If anything, Argentina was one example of how the focus on debt restructuring, especially on “austerity”, had not guaranteed good outcomes. And that was after Argentina had, by 2016, honoured its debt commitments from the debt crisis of 1998-2002.

Faulty assumptions on Austerity.

In that painful intervening period for Argentina, a storm was brewing for Greece as well in the 2010s. Things eventually came to a head, at least for then Greek finance minister, Yanis Varoufakis, in 2015.

Accordingly, and leaving out the details of the Grexit crisis which you can read about here, he wasn’t about to “sell” Greece to the Euro Group’s whims by simply agreeing to steep budget cuts and tax hikes.

And that was where the story got really interesting: If similar austerity measures were never quite the runaway success, why keep insisting on them as immediate measures?

Aside from the usual argument that large budget cuts and tax hikes would cause immense hardship on the Greeks and channel unhelpful support to “Grexit”, Varoufakis powerfully pointed out something that wasn’t often talked about: It is naïve to imagine that steep tax hikes guaranteed higher tax revenue.

To see why, consider the effect of a tax hike on a given good in Greece, using a simple demand-supply model, and with a simple tax rate applied per unit sold. Due to economic hardship, people would generally be highly sensitive to price increases, meaning the demand for goods would be price elastic:

Where tax rate = T, and T2 > T1 (i.e. tax hike)

As we can see, the effect of a tax hike in this case is to actually decrease, rather than increase the tax revenue! The gain in tax revenue (area in green) is actually outweighed by the loss in tax revenue (area in brown), when the tax rate was hiked from T1 to T2.

If the demand-supply diagram is too much economics mumbo-jumbo for you, you may consider also that the tax revenue (T) in our example, is derived by the product of the tax rate (t) and the quantity of goods sold (q):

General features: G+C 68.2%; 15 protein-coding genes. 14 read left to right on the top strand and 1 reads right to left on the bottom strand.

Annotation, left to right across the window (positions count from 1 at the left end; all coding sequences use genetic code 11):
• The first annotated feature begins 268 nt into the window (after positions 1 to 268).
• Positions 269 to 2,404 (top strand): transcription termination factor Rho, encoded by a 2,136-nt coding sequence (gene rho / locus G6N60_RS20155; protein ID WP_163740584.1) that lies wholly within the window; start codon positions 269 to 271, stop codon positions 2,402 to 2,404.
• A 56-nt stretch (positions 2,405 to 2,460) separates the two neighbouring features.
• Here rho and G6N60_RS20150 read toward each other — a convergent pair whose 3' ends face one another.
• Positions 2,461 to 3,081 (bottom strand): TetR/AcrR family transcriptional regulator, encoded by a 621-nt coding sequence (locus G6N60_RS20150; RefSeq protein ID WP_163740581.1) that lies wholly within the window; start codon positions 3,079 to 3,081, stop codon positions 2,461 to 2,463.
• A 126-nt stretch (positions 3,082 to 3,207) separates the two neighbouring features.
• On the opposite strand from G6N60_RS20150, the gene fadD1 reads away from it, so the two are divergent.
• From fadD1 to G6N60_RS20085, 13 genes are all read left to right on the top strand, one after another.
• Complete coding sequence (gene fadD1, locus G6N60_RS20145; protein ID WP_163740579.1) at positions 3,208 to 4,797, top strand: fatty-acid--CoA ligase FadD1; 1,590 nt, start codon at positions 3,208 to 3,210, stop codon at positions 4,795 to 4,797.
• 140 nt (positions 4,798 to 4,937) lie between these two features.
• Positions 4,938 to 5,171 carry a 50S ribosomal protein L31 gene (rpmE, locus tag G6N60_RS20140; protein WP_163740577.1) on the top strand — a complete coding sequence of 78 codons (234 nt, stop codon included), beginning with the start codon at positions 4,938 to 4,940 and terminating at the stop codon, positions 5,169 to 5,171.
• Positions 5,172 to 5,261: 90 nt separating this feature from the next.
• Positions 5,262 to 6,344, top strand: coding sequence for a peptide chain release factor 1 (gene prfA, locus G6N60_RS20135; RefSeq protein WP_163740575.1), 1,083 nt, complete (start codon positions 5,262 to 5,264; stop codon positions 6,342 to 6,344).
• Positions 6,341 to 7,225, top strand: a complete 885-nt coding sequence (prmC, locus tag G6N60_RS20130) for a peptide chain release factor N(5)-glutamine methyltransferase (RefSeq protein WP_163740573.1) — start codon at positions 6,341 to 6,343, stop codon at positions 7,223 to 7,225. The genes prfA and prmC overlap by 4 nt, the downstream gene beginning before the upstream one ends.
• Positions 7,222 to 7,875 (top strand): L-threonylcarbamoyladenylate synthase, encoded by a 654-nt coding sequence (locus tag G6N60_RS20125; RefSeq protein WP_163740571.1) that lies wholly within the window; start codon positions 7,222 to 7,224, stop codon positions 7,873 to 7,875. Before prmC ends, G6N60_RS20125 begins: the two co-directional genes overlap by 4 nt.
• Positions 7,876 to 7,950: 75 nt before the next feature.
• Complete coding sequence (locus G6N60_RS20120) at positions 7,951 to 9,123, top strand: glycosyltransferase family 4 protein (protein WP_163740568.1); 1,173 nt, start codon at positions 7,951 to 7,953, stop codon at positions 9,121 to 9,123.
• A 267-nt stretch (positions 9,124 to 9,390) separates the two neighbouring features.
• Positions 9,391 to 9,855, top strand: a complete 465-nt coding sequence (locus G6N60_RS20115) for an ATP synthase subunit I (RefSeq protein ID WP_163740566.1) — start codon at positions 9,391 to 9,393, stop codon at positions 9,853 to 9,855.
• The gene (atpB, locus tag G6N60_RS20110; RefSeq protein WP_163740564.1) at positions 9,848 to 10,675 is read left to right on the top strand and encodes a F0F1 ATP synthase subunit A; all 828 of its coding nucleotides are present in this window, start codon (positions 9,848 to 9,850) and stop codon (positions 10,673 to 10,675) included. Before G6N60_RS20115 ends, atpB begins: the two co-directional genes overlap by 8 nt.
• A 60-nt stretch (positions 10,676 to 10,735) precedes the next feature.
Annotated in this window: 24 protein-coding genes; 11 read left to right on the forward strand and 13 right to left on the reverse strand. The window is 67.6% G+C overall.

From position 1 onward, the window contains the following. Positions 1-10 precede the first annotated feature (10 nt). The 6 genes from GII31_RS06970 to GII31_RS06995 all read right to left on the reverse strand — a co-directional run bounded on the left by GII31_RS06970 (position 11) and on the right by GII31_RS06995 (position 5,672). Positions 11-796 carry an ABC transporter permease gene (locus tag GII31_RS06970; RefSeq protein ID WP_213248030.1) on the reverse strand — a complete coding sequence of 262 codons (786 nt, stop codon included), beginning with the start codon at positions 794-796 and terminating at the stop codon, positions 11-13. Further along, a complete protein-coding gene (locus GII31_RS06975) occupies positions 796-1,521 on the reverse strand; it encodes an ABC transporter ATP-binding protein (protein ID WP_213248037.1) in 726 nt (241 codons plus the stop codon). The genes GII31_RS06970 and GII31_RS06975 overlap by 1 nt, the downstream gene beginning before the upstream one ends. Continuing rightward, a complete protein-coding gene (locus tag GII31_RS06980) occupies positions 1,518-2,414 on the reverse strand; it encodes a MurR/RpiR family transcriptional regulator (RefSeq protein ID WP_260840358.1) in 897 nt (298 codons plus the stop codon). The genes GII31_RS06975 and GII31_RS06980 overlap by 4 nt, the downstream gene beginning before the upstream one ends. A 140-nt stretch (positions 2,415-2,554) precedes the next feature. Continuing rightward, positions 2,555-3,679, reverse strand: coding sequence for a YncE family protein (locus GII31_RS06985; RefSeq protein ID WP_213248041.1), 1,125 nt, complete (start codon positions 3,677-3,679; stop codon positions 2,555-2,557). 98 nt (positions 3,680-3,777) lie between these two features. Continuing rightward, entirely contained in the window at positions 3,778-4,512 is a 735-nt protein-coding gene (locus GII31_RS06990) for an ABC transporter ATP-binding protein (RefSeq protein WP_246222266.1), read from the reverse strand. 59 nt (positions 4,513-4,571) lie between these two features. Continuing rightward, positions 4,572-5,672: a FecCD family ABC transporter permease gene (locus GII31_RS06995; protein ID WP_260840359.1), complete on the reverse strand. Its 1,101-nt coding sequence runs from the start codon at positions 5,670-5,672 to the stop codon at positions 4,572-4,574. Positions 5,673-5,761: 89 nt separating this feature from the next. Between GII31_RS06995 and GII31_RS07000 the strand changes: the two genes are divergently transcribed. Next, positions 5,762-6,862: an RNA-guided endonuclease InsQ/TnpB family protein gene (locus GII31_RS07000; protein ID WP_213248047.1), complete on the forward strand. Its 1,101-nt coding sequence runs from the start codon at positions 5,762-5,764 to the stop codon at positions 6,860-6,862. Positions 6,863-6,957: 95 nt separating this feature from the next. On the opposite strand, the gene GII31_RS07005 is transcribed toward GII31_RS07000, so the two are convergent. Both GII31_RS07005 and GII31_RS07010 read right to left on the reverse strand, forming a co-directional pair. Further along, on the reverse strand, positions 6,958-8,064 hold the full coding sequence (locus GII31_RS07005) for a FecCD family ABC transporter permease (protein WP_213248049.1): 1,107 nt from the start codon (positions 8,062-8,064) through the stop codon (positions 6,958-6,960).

T = t.q

Both t and q share an inverse relationship: When t increases, people will cut back purchases, causing q to fall. It is self-explanatory therefore that for T to increase, t must increase at a faster rate than the decrease in q. But who is to guarantee that outcome?

Surely the Euro Group is smarter than that?

At this point, I thought it couldn’t be that the Euro Group’s estimation would be this off. The discussion above is intuitive and widely recognised, and should therefore be factored into the working models used to estimate the appropriate tax measures.

Unfortunately for them (but fortunately for readers), Varoufakis pointed out that the easiest way to find out at that time, was to introduce a crazy tax hike to the working model, which should cause demand, and tax revenue to collapse.

Instead, the working model output a correspondingly crazy tax revenue increase, which was proof that an assumption of static goods demand had been built into the recommendations for tax hikes to the suffering Greeks.

Key takeaways.

I was flabbergasted.

I am not a fan of utilising “Economics concepts” at every opportunity – I have seen enough to know that most phenomena have pluralistic explanations behind them, be it for social, psychological, political or even geographical reasons.

Nonetheless, Economics concepts such as price elasticities do have use cases as appropriate illustrations of various economic outcomes for given specific conditions.

While Varoufakis’ account is almost certainly biased and there were push-backs against his accounts, his claims were very convincing explanations to why history kept repeating itself when it came to austerity tax hikes as the go-to solution for many instances, despite the sufferings wrought to untold numbers of people around the world.

It beggars belief that such blunt calculations could be made by appointed technocrats, and actually applied to economies. But then the world is littered by many such stories of less-than-appropriate actions, so this one may not be that surprising after all.